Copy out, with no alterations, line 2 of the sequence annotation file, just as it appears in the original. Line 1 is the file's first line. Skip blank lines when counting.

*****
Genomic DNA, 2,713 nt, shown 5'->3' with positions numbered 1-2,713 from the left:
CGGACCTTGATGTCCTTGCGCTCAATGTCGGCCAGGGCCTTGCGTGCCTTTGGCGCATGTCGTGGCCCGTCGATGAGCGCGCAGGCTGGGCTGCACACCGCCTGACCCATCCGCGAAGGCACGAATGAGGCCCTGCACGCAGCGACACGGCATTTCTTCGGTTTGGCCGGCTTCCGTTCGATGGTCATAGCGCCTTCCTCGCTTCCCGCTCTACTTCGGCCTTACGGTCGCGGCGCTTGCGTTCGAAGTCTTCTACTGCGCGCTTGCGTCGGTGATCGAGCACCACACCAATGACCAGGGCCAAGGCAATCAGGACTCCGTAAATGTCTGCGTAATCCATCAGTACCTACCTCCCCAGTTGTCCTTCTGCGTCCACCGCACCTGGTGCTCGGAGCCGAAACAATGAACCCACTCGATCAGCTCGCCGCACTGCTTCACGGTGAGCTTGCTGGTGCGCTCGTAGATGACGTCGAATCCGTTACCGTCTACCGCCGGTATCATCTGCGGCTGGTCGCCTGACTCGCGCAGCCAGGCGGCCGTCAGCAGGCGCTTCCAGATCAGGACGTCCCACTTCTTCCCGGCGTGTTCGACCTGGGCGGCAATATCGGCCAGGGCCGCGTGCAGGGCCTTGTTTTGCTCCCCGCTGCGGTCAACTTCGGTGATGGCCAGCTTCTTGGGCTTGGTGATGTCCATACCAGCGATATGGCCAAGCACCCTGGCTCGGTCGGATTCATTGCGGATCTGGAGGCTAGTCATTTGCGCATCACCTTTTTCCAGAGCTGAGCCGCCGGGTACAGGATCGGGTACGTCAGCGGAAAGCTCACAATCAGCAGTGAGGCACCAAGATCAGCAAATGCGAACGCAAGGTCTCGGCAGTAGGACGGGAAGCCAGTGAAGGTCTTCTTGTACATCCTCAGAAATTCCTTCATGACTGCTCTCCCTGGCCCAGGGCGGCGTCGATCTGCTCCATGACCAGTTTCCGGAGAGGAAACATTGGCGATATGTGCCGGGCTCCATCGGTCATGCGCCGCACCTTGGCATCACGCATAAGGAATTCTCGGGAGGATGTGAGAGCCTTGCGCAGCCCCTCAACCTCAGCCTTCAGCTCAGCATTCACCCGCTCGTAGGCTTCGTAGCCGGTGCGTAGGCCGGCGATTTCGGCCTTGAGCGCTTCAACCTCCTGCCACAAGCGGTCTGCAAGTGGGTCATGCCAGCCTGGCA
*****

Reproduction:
CGGACCTTGATGTCCTTGCGCTCAATGTCGGCCAGGGCCTTGCGTGCCTTTGGCGCATGTCGTGGCCCGTCGATGAGCGCGCAGGCTGGGCTGCACACCGCCTGACCCATCCGCGAAGGCACGAATGAGGCCCTGCACGCAGCGACACGGCATTTCTTCGGTTTGGCCGGCTTCCGTTCGATGGTCATAGCGCCTTCCTCGCTTCCCGCTCTACTTCGGCCTTACGGTCGCGGCGCTTGCGTTCGAAGTCTTCTACTGCGCGCTTGCGTCGGTGATCGAGCACCACACCAATGACCAGGGCCAAGGCAATCAGGACTCCGTAAATGTCTGCGTAATCCATCAGTACCTACCTCCCCAGTTGTCCTTCTGCGTCCACCGCACCTGGTGCTCGGAGCCGAAACAATGAACCCACTCGATCAGCTCGCCGCACTGCTTCACGGTGAGCTTGCTGGTGCGCTCGTAGATGACGTCGAATCCGTTACCGTCTACCGCCGGTATCATCTGCGGCTGGTCGCCTGACTCGCGCAGCCAGGCGGCCGTCAGCAGGCGCTTCCAGATCAGGACGTCCCACTTCTTCCCGGCGTGTTCGACCTGGGCGGCAATATCGGCCAGGGCCGCGTGCAGGGCCTTGTTTTGCTCCCCGCTGCGGTCAACTTCGGTGATGGCCAGCTTCTTGGGCTTGGTGATGTCCATACCAGCGATATGGCCAAGCACCCTGGCTCGGTCGGATTCATTGCGGATCTGGAGGCTAGTCATTTGCGCATCACCTTTTTCCAGAGCTGAGCCGCCGGGTACAGGATCGGGTACGTCAGCGGAAAGCTCACAATCAGCAGTGAGGCACCAAGATCAGCAAATGCGAACGCAAGGTCTCGGCAGTAGGACGGGAAGCCAGTGAAGGTCTTCTTGTACATCCTCAGAAATTCCTTCATGACTGCTCTCCCTGGCCCAGGGCGGCGTCGATCTGCTCCATGACCAGTTTCCGGAGAGGAAACATTGGCGATATGTGCCGGGCTCCATCGGTCATGCGCCGCACCTTGGCATCACGCATAAGGAATTCTCGGGAGGATGTGAGAGCCTTGCGCAGCCCCTCAACCTCAGCCTTCAGCTCAGCATTCACCCGCTCGTAGGCTTCGTAGCCGGTGCGTAGGCCGGCGATTTCGGCCTTGAGCGCTTCAACCTCCTGCCACAAGCGGTCTGCAAGTGGGTCATGCCAGCCTGGCA